The Past and the Future

When you were young, how did you envision yourself all grown up? When I was an eighth grader in Wisconsin, our English class assignment was to interview each other and write up the interviews about our classmates in the far-away future space age . . . the year 2000. Someone made a booklet cover with a space ship flying among the stars and we were all set.

As for the article about me, I was to be a teacher, with a terrier, who lived in California.

Although I no longer teach, I did for many years. And the photo of my Yorkshire Terrier, Zoie, is at the right and also on my website. I came to California for college and never left, except for visits to the Midwest.

But as a child I never dared dream I’d be a children’s book writer. That wasn’t an available choice. The closest thing offered on the guidance counselor’s form was “newspaper reporter,” which was of no interest to me.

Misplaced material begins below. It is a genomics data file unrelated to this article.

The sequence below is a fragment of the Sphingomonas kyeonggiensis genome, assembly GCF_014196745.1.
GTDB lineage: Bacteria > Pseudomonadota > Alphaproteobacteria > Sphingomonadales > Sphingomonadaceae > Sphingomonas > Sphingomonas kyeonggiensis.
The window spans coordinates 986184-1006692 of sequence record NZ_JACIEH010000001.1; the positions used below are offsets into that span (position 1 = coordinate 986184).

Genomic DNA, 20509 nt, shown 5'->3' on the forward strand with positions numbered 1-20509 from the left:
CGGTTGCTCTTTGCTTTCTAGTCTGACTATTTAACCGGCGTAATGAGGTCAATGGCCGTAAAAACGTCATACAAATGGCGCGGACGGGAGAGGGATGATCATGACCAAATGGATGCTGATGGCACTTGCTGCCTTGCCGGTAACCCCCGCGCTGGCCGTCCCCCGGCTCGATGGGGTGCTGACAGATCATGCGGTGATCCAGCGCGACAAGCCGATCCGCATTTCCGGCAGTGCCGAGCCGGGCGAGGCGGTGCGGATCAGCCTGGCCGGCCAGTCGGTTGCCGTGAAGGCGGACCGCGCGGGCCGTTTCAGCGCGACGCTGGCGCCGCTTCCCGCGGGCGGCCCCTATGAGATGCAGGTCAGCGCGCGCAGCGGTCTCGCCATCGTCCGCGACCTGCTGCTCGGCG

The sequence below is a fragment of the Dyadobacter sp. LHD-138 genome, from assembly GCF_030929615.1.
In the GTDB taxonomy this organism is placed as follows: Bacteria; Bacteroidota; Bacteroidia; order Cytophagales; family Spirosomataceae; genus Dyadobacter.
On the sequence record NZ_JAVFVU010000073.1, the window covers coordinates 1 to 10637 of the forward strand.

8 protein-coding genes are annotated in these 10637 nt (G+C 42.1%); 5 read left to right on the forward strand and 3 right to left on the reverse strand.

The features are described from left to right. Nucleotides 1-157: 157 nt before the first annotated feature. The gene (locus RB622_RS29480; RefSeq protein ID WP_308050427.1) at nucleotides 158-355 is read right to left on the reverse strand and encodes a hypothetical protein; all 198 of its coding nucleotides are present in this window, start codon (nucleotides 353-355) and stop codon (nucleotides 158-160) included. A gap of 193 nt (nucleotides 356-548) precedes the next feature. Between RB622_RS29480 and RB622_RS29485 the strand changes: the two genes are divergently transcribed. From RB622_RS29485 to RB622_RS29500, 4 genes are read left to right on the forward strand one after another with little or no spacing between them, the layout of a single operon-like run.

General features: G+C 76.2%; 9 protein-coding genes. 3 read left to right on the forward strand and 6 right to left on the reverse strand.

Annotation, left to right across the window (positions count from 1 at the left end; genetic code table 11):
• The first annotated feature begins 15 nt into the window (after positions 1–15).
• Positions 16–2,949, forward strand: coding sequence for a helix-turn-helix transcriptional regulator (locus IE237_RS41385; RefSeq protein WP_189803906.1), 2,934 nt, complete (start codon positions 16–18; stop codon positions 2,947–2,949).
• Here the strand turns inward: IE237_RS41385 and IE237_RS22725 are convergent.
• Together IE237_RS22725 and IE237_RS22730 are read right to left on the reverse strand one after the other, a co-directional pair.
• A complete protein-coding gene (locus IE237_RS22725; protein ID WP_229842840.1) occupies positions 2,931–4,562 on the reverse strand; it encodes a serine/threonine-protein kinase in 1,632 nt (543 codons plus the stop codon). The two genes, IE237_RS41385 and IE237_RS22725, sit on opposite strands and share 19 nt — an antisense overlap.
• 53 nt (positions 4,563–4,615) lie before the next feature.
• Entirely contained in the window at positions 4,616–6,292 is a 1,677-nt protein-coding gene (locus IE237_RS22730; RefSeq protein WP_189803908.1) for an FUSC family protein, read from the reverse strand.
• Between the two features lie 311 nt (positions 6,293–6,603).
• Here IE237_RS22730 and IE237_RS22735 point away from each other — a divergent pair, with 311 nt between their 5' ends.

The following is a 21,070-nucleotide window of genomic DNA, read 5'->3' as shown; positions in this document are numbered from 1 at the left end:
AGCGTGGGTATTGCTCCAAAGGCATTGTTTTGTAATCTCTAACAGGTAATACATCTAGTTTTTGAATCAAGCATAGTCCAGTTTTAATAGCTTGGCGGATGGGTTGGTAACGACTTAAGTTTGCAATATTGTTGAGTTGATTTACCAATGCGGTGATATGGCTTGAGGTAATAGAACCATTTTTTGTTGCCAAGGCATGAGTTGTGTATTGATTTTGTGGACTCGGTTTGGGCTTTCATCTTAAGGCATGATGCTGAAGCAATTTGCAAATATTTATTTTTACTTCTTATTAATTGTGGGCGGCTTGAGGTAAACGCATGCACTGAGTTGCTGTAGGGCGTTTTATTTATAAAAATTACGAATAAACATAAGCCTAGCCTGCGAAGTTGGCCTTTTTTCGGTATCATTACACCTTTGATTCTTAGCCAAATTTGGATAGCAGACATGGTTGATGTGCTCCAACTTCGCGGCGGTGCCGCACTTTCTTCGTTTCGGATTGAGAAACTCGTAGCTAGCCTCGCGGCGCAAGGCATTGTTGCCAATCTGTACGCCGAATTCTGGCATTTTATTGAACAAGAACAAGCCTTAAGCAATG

Fortunately today, young people see authors in classrooms, bookstores, and online as examples of what they may become. There are contests and opportunities for them to become published in magazines, newspapers and even books. So although many of us lament what has happened to the “good old days,”  opportunities have been created for writing and the arts.

1. What about YOU? Write your history of what you wanted as a youngster and how it has differed. Or has it?

2. If you are a student, what do you hope for your future? You can write about your career, or your family, the world situation, your spiritual growth or any topic you choose.

3. How can you help advance writing and creativity today? Can you sponsor a contest? A brainstorming session at your school or library? Start a book or writer’s group?


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